Martha Rosler, The Bowery in Two Inadequate Descriptive Systems
1974-75, Series of 45 gelatin silver prints of text and images on 24 backing boards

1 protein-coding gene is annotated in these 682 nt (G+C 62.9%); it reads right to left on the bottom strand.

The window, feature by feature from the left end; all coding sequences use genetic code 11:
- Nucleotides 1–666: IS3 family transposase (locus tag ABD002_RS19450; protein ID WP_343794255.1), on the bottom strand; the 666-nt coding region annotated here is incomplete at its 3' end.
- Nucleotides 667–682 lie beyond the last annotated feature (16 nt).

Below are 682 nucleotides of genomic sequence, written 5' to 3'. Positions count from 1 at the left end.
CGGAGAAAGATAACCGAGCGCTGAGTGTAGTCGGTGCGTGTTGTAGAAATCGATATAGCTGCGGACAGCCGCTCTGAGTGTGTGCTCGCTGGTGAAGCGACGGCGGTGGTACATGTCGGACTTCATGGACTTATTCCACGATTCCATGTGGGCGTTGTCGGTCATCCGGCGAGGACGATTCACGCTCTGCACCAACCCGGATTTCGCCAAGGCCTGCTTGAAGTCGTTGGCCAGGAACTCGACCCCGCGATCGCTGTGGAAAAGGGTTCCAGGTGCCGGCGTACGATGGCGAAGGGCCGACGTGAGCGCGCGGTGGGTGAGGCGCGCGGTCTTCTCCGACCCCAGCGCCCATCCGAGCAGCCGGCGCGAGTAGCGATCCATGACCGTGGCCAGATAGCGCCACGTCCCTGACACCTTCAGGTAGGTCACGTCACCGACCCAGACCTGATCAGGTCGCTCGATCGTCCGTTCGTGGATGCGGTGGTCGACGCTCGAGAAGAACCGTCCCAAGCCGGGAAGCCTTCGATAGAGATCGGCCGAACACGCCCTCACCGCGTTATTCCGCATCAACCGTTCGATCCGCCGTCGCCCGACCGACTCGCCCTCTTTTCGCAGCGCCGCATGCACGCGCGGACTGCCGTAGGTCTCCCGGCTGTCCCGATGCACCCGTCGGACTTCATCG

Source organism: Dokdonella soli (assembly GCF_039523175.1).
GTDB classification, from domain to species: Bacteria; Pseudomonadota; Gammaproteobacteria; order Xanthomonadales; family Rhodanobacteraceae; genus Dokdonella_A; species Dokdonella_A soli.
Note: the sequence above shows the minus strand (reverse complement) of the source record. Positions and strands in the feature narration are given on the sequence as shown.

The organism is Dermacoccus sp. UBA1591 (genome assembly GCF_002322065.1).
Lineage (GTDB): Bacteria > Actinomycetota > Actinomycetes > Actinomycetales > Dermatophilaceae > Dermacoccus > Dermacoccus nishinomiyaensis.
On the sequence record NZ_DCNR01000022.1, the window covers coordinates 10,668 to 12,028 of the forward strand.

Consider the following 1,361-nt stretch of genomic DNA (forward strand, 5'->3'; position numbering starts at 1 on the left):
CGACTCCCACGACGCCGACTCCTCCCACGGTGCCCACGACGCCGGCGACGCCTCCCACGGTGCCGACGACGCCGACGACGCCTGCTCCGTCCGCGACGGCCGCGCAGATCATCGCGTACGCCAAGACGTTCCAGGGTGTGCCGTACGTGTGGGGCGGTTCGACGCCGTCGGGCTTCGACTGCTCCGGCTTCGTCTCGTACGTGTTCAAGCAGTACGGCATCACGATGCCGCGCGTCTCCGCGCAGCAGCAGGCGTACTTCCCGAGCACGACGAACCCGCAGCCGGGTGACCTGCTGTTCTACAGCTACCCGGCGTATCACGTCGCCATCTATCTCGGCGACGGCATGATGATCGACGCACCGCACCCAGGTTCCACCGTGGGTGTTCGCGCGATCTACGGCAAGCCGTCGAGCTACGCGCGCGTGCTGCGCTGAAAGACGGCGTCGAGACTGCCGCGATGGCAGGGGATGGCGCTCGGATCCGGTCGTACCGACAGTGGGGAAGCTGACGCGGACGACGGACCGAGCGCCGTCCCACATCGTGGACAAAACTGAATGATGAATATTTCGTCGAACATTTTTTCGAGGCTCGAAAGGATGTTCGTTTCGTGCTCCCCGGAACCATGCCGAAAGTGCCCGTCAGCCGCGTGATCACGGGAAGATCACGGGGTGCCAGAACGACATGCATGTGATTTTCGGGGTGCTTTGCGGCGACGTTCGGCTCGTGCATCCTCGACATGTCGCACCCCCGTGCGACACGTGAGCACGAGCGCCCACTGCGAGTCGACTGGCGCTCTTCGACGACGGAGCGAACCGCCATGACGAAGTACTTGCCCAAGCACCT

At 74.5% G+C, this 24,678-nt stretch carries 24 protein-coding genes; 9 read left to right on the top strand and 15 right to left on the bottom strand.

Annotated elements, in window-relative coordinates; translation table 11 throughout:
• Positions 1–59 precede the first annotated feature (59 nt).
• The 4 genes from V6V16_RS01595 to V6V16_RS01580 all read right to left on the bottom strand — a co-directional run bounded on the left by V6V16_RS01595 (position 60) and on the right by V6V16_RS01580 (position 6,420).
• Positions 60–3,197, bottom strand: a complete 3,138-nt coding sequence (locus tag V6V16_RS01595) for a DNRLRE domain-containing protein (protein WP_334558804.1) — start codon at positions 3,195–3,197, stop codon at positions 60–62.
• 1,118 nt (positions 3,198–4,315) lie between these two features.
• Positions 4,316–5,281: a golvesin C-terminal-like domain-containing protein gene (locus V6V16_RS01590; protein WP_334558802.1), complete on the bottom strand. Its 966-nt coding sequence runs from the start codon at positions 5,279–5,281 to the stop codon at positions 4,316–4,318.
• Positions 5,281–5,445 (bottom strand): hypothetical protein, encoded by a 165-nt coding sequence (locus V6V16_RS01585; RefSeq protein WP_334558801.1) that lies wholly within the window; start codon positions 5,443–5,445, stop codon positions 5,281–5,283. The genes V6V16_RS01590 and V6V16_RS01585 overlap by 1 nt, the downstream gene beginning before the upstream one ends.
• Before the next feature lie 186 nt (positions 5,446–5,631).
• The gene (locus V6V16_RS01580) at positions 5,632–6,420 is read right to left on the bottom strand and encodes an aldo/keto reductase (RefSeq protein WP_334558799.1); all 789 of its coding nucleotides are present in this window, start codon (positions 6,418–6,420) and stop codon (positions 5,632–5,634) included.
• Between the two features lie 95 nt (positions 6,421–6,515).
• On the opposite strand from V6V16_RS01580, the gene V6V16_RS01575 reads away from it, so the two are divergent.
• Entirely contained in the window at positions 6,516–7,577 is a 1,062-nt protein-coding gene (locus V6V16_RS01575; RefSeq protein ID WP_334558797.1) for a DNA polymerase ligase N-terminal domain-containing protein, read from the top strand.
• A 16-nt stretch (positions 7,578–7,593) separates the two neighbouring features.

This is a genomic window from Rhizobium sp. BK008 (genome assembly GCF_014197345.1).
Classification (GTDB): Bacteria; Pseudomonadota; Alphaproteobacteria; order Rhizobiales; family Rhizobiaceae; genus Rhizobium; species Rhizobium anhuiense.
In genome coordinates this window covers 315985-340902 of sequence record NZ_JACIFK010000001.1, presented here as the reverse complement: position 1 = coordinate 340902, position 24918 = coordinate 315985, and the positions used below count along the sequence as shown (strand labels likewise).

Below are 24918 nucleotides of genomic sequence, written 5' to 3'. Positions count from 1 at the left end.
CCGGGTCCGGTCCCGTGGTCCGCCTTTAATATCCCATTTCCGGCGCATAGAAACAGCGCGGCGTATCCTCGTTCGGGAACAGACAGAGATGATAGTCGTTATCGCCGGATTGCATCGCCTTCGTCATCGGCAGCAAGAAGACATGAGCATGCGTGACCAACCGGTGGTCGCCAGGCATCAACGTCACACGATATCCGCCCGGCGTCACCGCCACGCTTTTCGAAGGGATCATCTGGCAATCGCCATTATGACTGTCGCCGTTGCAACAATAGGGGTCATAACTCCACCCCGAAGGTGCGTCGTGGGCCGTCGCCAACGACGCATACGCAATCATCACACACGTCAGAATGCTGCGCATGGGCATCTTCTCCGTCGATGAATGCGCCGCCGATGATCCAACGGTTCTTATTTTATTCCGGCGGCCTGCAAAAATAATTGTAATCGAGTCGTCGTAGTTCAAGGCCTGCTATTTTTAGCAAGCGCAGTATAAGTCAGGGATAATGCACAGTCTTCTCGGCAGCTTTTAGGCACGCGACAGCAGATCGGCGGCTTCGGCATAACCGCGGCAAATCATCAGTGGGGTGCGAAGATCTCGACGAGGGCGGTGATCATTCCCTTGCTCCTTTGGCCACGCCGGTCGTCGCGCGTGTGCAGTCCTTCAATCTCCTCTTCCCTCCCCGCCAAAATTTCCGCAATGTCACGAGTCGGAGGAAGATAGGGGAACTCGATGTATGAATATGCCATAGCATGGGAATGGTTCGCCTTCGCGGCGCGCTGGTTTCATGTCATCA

The Adam Art Gallery was proud to present a one work exhibition of Martha Rosler’s The Bowery in Two Inadequate Descriptive Systems (1974-75). A seminal piece of photo-conceptual art and a reference point in traditions of socially-oriented creative practice, The Bowery offers a portrait of what was once New York City’s most archetypical skid-row. Pairing images of derelict storefronts and empty street corners with a descriptive poetics of drunkenness and vagrancy, Rosler’s photo-text installation refuses the direct representation of an implied human subject in favour of a layered interrogation of the adequacy of both visual and literary modes to the experience of social marginalisation. Nonetheless, the work insists upon the political resonance of the material settings of urban blight. Images and text are interspersed with occasional blank panels in the space of a photographic image, and it is this dialectic between concreteness and the incommensurable which lends The Bowery its enduring critical charge. Martha Rosler works in video, photography, text, installation, and performance, and as an essayist and social commentator. Her preoccupations centre on everyday life and the politics of the public sphere, often with an attention to women’s experience. The Adam Art Gallery hosted a series of public events to support this exhibition, including two fora on documentary practice co-sponsored by the Elam School of Fine Arts, University of Auckland. Martha Rosler participated in the inaugural Adam Art Gallery SkypeConversation series in early 2013, discussing politics, activism, and the digital commons in the context of her recent projects.